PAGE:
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Mark McMorris

Mark McMorris was born in Kingston, Jamaica, in 1960. He holds several degrees from Brown University, including an MA in creative writing (poetry) and an MA and PhD in comparative literature.

His collections of poetry include The Book of Landings (Wesleyan University Press, 2016); Entrepôt (Coffee House Press, 2010); The Café at Light (Roof Books, 2004); The Blaze of the Poui (2003), which was selected by C. D. Wright for the 2002 Contemporary Poetry Series and was also a finalist for the Lenore Marshall Poetry Prize; The Black Reeds (1997), winner of the Contemporary Poetry Series prize from the University of Georgia Press; Moth-Wings (1996); and Palinurus Suite (1992).

McMorris's critical writing has appeared in Poetry and Pedagogy: The Challenge of the Contemporary, Xcp: Crosscultural Poetics, Tripwire, and The Journal of Commonwealth and Postcolonial Studies. His fiction has appeared in publications such as Ancestral House: The Black Short Story in the Americas and Europe, Callaloo, Conjunctions, and elsewhere.

A two-time winner of the Contemporary Poetry Series, McMorris has been the recipient of various honors, including The Gertrude Stein Award in Innovative American Poetry. He also received two nominations for the Pushcart Prize and was a finalist for the National Poetry Series in 1999 and 2000.

He has taught at Brown University and University of California, Berkeley, where he served as the Roberta C. Holloway Visiting Professor. He is an associate professor at Georgetown University, where he has taught since 1997. At Georgetown, he served as the director of the Lannan Literary Programs from 1999 to 2003 and 2004 to 2005 and of the Lannan Center for Poetics and Social Practice from 2006 to 2009.

Mark McMorris

By This Poet


Prayer to Shadows on My Wall

Soon the rushlights will go out in the flesh
of sympathetic bodies once close to my own hand
and I will go to my hammock, thinking of little
except the numbness that alone makes bearable
the wind's twisting. I want atoms to separate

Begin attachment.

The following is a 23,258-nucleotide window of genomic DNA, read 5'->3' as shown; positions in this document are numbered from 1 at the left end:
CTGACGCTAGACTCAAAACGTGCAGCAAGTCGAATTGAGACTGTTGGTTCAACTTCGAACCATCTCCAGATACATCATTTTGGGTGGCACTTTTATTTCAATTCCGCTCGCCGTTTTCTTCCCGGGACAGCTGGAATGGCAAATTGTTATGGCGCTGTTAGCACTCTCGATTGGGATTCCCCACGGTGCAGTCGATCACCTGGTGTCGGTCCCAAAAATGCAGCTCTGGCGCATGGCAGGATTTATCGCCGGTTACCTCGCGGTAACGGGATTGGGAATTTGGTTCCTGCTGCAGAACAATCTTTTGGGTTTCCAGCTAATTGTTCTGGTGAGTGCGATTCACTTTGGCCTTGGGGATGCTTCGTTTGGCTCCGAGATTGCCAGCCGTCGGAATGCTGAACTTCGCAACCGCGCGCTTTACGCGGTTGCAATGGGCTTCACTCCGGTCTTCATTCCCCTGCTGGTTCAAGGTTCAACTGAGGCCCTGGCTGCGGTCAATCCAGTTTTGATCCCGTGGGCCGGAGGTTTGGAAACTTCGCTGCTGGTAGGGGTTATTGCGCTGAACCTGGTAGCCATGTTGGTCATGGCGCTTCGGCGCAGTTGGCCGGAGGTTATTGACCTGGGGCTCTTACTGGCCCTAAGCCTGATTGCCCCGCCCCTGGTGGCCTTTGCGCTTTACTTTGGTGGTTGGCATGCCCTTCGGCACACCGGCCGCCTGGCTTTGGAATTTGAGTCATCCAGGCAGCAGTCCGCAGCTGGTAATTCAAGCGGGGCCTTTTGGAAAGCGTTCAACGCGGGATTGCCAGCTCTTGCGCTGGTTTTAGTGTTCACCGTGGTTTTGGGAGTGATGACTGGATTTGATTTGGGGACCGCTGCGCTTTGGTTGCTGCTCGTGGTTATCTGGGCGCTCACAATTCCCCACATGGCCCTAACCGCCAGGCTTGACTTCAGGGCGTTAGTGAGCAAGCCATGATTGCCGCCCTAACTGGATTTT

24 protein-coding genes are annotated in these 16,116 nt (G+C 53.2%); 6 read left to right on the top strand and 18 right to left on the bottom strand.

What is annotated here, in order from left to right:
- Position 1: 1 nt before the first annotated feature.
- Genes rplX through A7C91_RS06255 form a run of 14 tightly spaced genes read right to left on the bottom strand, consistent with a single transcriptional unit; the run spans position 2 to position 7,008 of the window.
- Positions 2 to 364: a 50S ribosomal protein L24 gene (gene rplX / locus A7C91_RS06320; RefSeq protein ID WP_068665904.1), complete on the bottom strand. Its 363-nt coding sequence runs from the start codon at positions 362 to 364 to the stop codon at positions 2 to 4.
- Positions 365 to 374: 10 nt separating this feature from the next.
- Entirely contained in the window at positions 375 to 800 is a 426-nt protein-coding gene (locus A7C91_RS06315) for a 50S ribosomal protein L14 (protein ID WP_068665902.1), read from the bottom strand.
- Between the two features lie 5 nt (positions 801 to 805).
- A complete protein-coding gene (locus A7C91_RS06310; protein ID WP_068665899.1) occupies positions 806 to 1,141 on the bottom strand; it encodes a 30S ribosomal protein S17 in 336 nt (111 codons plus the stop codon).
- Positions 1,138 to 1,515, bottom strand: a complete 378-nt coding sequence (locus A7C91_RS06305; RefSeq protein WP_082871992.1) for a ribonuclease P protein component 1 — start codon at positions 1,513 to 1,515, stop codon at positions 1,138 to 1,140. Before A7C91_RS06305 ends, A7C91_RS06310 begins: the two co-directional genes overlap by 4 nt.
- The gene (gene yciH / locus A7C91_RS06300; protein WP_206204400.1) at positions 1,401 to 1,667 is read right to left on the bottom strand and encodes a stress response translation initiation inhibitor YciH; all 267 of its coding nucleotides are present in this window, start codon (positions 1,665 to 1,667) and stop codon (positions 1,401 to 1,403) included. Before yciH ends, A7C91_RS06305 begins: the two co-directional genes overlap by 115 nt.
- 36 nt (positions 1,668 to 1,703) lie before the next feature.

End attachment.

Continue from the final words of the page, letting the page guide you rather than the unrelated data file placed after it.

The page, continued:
like hairs or dust onto the heads of my daughters.
I want to violate the edict that traps my hunger
in cages and away from her rough shoulder 
and once to be enough for this and all the loves
that flicker through my bedroom before sleep.
They keep me awake, and tonight they are fierce
as whips or as needles to make the skin crawl.
I want to drift like the poui in a southerly wind
and settle where I need to before the faces erode,
my appetite of iron caulking the egg-shell heart.

Dear Michael (2)

The wound cannot close; language is a formal exit
is what exits from the wound it documents.
The wound is deaf to what it makes; is deaf
to exit and to all, and that is its durable self,
to be a mayhem that torments a city. The sound
comes first and then the word like a wave
lightning and then thunder, a glance then a kiss
follows and destroys the footprint, mark of the source.
It is the source that makes the wound, the wound
that makes a poem. It is defeat that makes
a poem sing of the light and that means to sing
for a while. The soldier leans on his spear.
He sings a song of leaning; he leans on a wound
to sing of other things. Names appear on a page
gentian weeds that talk to gentian words, oral
to local, song talk to sing (Singh), and so
he goes on with the leaning and the talking.
The wound lets him take a breath for a little
because it is a cycle of sorts, a system or a wheel
a circle that becomes a wheel and is not a sound
at all, the idea of a sound and the sound again
of an idea that follows so close; say light
and then is there light or a wound, an idea of being
itself in the thing sound cancels. Is there ever a spear
a soldier that leans in, a song that he sings
waiting for a battle? This soldier is only a doorway.
Say that book is a door. I say the soldier
and the local, the word and the weed, the light
and the kiss make a mayhem and a meeting.
So then that the voice may traverse a field
it transmits the soldier on a causeway to the city
leaning on a spear and talking, just after the wound opens
that never creaks and closes, and has no final page.

Dear Michael (25)

If poetry is not bread

to fortify the righteous

is it because we miss

in it the savor of contest

the whisper of blessing

over a martyr's name

the light of sacral plans

to take the citadel once

and for all, or give it up?

On the original streets

lit by the sun of nineteenth-

century novels the workers

are gathering to march

for their dignity and bread.

The planters did not die

of happiness. Other exhibits

show their meadows

their horses and women

the English sunset in lands never more than a sigh

like a vowel far from home.

We ask too much when of

the little that we have.

In good health fondly yours.

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